The records of the Highlander Folk School document its activities and efforts to close the school include:
- Appalachian Project
- Attacks on and investigations of Highlander
- Citizenship and community leadership programs
- Leadership training
- Voter registration,/ul>
Intended as a workers' education school and community center, the Highlander Folk School was founded in 1932 near Monteagle, Tennessee, by Myles Horton and Don West. Within a short time, however, staff and students initiated direct action through participation in a coal strike at Wilder, Tennessee. Among the early staff members were James Dombrowski, Zilla Hawes, John Thompson, Leon Wilson, Ralph Tefferteller, and Zilphia Horton.
The School's first activities included classes in socialism, sociology, and economics for community residents and a program of labor education for outside students who boarded at the school. Within six months, these activities expanded beyond the community as staff and students participated in a coal strike at Wilder, Tennessee. One educational principle was applied in these and in all subsequent Highlander activities--that it is necessary to start education where people are and then let them decide what is important for them to know.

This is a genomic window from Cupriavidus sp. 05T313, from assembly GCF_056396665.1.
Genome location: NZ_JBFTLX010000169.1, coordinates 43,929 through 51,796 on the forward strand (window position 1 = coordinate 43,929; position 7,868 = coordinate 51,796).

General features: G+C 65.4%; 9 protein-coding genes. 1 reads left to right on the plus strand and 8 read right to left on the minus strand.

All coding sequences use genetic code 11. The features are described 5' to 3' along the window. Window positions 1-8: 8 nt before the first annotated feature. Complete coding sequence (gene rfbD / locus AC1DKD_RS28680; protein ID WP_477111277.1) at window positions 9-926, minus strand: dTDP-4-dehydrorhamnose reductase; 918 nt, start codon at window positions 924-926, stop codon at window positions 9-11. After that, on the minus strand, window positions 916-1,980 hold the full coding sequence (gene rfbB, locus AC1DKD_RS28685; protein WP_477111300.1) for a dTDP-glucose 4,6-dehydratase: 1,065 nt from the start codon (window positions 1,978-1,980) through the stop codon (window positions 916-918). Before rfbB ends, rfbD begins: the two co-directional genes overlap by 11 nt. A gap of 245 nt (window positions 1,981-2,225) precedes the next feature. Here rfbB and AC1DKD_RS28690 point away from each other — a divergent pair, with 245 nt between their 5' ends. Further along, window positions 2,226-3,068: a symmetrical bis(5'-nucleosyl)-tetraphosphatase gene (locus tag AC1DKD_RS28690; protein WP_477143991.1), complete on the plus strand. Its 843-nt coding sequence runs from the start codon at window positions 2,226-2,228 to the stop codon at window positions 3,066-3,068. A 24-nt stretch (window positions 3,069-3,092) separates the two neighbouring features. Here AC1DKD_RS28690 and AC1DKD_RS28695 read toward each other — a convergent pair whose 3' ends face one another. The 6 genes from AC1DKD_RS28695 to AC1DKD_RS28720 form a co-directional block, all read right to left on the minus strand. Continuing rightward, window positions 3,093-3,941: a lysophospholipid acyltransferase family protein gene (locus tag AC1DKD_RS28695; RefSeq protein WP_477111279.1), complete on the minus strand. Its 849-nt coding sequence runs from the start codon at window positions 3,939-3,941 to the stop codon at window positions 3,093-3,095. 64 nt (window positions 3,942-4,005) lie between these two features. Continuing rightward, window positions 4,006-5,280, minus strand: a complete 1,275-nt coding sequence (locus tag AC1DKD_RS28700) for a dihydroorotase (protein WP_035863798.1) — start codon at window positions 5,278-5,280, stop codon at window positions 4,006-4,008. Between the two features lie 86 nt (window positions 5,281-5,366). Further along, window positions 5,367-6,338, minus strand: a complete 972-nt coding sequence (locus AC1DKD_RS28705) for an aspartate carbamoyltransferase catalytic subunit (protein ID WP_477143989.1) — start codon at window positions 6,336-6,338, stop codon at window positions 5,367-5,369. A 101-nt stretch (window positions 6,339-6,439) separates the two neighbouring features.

A major portion of the collection consists of the subject files, including correspondence, reports on workshop sessions, class materials and student projects, alumni lists and questionnaires, addresses and speeches, trial transcripts and legal papers, clippings, labor scripts, song books and sheets, field trip reports, conference programs, news releases, writings about Highlander, and writings by staff members.